British director Donnellan satisfies with 'Three Sisters' at Kennedy Center
Thursday, October 21, 2010
"Moscow, Moscow, Moscoooow!" murmurs sick-at-heart Irina in the closing minutes of Act 1 of director Declan Donnellan's gorgeously observed "Three Sisters." It's the play's rallying cry, its articulation of eternal restlessness, here uttered by actress Nelli Uvarova with a churning anguish -- and a final "Moscow!" expressed as a sigh that gets caught wrenchingly in her throat.
An American ear may not recognize many of the words spoken in this splendid production, performed in Anton Chekhov's native tongue by a superb Russian cast. But the heart surely connects with all the meticulously realized feeling, the sense of the air being let out of inflated hopes, in a household of declining fortunes in a turn-of-the-20th-century Russian backwater.
Donnellan's "Three Sisters" -- with helpful English surtitles -- had its North American premiere Tuesday night in a lamentably brief engagement in the Kennedy Center's Eisenhower Theater; the final Washington performance of the touring production occurred Wednesday night. Unlike so many other stagings of Chekhov, which can leave you with the impression that you've passed through a reverent museum exhibit, this one exudes immediacy, the idea that these neurotic, excitable people from another place and time breathe the same oxygen as you.
The British director, whose creatively elastic company, Cheek by Jowl, has produced this version in concert with the Chekhov International Theatre Festival, enters into a deeply satisfying collaboration with his Slavic ensemble. In the best interpretations, "Three Sisters" is an aching experience, funny at times but also profoundly moving, as it becomes ever clearer for the characters that the more passionately they seek, the less they'll receive.
An audience feels for their resilience, their vows to commit themselves to work, their refusals to give up. Donnellan's staging aids in our viewing them in the clearest light. His set and costume designer, Nick Ormerod, employs only the sparsest of visual elements: several large panels depicting houses or trees; a stack of dining room chairs and assorted small tables; a dollhouse-size model of a home, perhaps evoking the family's country estate, or the sisters' memories of a happier childhood. The play's intense personalities loom especially large in this landscape, whether the portrait is of the spaniel-like devotedness of Masha's husband Kulygin (Sergey Lanbamin) or the blossoming tyranny of Andrey's wife Natasha (Ekaterina Sibiryakova).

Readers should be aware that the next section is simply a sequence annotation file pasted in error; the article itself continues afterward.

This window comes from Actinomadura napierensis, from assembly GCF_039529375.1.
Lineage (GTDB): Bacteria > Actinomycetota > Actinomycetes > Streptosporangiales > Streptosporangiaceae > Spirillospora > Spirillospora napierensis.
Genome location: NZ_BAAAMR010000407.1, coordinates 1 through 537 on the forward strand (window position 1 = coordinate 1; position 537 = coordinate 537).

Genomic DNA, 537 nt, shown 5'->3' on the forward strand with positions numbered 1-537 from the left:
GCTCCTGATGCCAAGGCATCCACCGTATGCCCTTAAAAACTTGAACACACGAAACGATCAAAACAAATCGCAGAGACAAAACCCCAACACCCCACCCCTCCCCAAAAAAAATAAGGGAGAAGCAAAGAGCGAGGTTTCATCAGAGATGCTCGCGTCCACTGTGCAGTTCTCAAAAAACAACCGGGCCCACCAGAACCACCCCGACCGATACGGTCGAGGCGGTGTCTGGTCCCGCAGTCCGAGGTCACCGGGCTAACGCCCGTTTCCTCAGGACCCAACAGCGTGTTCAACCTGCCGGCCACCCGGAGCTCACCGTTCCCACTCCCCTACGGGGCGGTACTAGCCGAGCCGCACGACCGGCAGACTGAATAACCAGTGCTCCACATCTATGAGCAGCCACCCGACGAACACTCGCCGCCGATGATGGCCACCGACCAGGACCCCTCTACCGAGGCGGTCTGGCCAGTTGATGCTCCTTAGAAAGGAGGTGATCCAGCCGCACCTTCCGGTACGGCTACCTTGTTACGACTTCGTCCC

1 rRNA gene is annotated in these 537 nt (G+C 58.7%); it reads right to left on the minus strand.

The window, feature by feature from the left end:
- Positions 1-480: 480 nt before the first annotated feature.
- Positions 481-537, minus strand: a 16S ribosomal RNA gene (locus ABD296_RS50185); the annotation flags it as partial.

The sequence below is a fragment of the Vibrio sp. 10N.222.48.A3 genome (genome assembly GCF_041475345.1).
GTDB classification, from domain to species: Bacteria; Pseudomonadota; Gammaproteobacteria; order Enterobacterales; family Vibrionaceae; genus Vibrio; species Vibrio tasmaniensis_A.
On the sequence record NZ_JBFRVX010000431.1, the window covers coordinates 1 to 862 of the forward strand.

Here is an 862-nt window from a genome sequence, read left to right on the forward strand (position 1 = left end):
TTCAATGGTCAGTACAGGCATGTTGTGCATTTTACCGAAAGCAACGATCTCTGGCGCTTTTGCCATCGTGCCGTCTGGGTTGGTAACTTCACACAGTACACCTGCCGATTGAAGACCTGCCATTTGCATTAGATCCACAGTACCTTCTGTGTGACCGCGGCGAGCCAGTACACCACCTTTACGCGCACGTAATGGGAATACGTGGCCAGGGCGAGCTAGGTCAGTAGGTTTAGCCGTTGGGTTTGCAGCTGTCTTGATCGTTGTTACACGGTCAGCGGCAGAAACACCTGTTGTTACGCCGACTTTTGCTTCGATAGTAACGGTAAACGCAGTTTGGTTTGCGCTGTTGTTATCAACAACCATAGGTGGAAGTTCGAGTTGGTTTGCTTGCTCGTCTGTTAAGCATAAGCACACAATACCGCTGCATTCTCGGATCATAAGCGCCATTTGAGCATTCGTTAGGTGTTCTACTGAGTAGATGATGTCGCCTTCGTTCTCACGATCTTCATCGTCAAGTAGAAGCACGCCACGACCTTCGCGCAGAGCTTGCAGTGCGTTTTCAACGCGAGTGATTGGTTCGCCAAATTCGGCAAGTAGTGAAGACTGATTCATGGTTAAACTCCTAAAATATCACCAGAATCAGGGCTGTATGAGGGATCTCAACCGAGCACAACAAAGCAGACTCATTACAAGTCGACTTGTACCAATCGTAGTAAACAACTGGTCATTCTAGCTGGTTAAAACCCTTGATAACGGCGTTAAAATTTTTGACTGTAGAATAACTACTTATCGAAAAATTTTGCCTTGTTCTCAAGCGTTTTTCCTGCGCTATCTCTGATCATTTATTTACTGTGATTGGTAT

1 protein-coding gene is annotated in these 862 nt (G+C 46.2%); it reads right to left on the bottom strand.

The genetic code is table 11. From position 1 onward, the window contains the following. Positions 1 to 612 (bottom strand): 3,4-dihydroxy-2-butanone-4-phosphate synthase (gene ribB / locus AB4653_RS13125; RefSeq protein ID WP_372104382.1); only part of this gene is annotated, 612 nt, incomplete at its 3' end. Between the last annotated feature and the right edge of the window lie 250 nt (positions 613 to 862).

At the nexus are the sisters, steady Olga (Evgenia Dmitrieva), disconsolate Masha (Anna Khalilulina) and vibrant Irina. As they moan and fuss and flutter, you're drawn into an authentic-seeming symbiosis: When they dissolve in laughter on the floor together, giggling at the impertinent airs put on by their country bumpkin of a sister-in-law, the sensation is of three women falling into a familiar and comfortable pattern. That their contempt in this moment is laced with a perceptible dread -- Natasha is taking charge of the house in a way none of them is able -- speaks to the degree of psychological specificity in which the actresses invest their portrayals.
"Three Sisters" examines both a socioeconomic and metaphorical state of being: idleness. The play unfolds over several years in the well-to-do household of the sisters and their brother Andrey (Alexey Dadonov), in which the question of what to do with one's time -- some characters have jobs; others boast they've never held one -- seems to be as much a philosophical issue as a practical one. What's changing is the erosion of the youthful sense of life stretching in front of them forever. Andrey, for instance, once thought of as professorial material, has settled for a bureaucratic job in a small town off the beaten track.
In their orbit in this paralyzed domain are other psychically frozen people, most notably the military doctor, Chebutykin (Igor Yasulovich), a drunk so vacant he no longer empathizes with those in his care. Yasulovich gives the best account I've ever heard of the disturbing speech in which Chebutykin confesses to feeling nothing after the accidental death of a patient. "If only I didn't exist," he declares -- not out of guilt, it seems, so much as the abject meaninglessness of his life.
Donnellan's actors apply to scene after scene a crystalline clarity; you can feel the excruciating pull of opposing instincts. Khalilulina's exquisitely played Masha is a case in point. At last stealing an embrace with the man she loves, the utopian romantic Vershinin (a terrific Alexander Feklistov), she drops instantly, shockingly to the floor. Lanbamin's simpering Kulygin is there to scoop her up, and her docility suggests that she consigns herself to the unsatisfying dimensions of her fate.
The cumulative emotional effect has its payoff in the last moments of the play, in the sisters' strangely consoling faith that what they've gone through has a purpose. "One day people will know the reason for all this suffering," one of them says -- an affirmation that in this ensemble's revelatory treatment proves heartbreaking.
by Anton Chekhov. Directed by Declan Donnellan; lighting, Judith Greenwood; music, Sergey Chekryzhov. With Andrey Kuzichev. Closed Wednesday at John F. Kennedy Center for the Performing Arts.